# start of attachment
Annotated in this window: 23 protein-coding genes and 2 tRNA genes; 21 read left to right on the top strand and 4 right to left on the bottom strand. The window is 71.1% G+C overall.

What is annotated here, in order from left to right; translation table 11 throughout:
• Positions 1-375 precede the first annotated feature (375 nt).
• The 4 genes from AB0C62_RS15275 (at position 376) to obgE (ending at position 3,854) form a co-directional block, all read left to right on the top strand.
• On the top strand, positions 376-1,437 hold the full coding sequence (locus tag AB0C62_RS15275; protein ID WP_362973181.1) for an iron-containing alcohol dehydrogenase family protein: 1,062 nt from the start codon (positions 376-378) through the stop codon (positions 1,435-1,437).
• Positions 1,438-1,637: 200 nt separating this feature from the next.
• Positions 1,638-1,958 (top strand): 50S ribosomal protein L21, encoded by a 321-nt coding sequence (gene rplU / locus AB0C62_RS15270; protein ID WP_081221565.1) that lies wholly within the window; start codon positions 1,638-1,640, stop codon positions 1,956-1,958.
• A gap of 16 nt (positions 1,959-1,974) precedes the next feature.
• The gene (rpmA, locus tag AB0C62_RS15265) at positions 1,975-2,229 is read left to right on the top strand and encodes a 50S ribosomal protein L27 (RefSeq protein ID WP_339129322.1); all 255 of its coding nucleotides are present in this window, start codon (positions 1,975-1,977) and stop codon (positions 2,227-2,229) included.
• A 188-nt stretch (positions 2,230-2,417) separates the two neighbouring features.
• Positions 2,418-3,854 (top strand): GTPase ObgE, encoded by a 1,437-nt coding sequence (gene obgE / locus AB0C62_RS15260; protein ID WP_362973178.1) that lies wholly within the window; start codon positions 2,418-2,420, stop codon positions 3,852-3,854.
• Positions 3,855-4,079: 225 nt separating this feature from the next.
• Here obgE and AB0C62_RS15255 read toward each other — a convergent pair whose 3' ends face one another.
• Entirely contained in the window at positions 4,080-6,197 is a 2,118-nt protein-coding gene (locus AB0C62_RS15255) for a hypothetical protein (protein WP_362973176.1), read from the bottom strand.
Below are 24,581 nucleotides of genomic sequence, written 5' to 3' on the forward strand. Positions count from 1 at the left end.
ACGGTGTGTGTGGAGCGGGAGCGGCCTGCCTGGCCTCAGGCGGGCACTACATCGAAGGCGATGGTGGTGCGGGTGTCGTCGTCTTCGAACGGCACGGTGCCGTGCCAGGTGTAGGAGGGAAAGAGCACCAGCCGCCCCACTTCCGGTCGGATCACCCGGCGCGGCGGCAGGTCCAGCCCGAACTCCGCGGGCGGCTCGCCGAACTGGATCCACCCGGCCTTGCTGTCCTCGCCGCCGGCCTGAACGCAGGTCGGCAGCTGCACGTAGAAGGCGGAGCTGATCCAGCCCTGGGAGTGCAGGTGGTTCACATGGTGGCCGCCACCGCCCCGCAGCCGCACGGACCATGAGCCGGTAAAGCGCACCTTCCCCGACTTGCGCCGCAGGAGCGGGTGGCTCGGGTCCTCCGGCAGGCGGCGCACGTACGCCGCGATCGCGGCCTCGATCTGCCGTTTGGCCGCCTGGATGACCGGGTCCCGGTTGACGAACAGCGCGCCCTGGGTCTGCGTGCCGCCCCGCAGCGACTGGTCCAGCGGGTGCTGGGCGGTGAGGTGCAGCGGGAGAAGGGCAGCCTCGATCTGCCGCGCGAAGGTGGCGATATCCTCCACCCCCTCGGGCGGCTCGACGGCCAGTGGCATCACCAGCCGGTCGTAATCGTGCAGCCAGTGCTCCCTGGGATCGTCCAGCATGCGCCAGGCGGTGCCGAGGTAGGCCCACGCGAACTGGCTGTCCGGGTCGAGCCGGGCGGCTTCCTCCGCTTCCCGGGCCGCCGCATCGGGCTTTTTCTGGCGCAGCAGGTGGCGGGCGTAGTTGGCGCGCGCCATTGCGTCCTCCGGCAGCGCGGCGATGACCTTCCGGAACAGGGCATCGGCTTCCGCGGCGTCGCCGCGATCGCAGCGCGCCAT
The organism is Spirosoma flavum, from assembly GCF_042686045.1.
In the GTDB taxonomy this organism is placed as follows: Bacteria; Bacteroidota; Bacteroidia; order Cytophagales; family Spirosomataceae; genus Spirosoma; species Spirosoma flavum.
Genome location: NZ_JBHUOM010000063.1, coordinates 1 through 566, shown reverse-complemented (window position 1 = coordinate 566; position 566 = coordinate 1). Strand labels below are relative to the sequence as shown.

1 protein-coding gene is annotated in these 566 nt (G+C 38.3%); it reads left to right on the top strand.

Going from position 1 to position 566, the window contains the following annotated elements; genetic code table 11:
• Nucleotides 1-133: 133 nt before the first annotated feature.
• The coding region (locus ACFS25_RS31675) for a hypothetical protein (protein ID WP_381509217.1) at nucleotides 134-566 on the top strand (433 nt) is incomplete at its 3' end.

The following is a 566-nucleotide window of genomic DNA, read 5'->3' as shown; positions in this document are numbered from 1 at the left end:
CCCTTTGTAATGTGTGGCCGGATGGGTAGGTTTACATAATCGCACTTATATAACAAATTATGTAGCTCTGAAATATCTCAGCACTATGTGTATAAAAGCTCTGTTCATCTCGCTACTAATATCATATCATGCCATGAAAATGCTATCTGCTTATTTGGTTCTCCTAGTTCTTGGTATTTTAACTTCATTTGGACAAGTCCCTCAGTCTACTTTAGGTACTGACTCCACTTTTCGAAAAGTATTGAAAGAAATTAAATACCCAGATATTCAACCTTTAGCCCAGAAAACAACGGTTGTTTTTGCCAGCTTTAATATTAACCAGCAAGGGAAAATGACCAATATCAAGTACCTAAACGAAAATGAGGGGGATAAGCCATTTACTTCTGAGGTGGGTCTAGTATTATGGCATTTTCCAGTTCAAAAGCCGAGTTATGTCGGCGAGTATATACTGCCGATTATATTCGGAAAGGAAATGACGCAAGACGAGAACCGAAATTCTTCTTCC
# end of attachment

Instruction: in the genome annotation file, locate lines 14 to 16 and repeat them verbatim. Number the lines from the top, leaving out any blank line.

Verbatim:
• Entirely contained in the window at positions 4,080-6,197 is a 2,118-nt protein-coding gene (locus AB0C62_RS15255) for a hypothetical protein (protein WP_362973176.1), read from the bottom strand.
Below are 24,581 nucleotides of genomic sequence, written 5' to 3' on the forward strand. Positions count from 1 at the left end.
ACGGTGTGTGTGGAGCGGGAGCGGCCTGCCTGGCCTCAGGCGGGCACTACATCGAAGGCGATGGTGGTGCGGGTGTCGTCGTCTTCGAACGGCACGGTGCCGTGCCAGGTGTAGGAGGGAAAGAGCACCAGCCGCCCCACTTCCGGTCGGATCACCCGGCGCGGCGGCAGGTCCAGCCCGAACTCCGCGGGCGGCTCGCCGAACTGGATCCACCCGGCCTTGCTGTCCTCGCCGCCGGCCTGAACGCAGGTCGGCAGCTGCACGTAGAAGGCGGAGCTGATCCAGCCCTGGGAGTGCAGGTGGTTCACATGGTGGCCGCCACCGCCCCGCAGCCGCACGGACCATGAGCCGGTAAAGCGCACCTTCCCCGACTTGCGCCGCAGGAGCGGGTGGCTCGGGTCCTCCGGCAGGCGGCGCACGTACGCCGCGATCGCGGCCTCGATCTGCCGTTTGGCCGCCTGGATGACCGGGTCCCGGTTGACGAACAGCGCGCCCTGGGTCTGCGTGCCGCCCCGCAGCGACTGGTCCAGCGGGTGCTGGGCGGTGAGGTGCAGCGGGAGAAGGGCAGCCTCGATCTGCCGCGCGAAGGTGGCGATATCCTCCACCCCCTCGGGCGGCTCGACGGCCAGTGGCATCACCAGCCGGTCGTAATCGTGCAGCCAGTGCTCCCTGGGATCGTCCAGCATGCGCCAGGCGGTGCCGAGGTAGGCCCACGCGAACTGGCTGTCCGGGTCGAGCCGGGCGGCTTCCTCCGCTTCCCGGGCCGCCGCATCGGGCTTTTTCTGGCGCAGCAGGTGGCGGGCGTAGTTGGCGCGCGCCATTGCGTCCTCCGGCAGCGCGGCGATGACCTTCCGGAACAGGGCATCGGCTTCCGCGGCGTCGCCGCGATCGCAGCGCGCCAT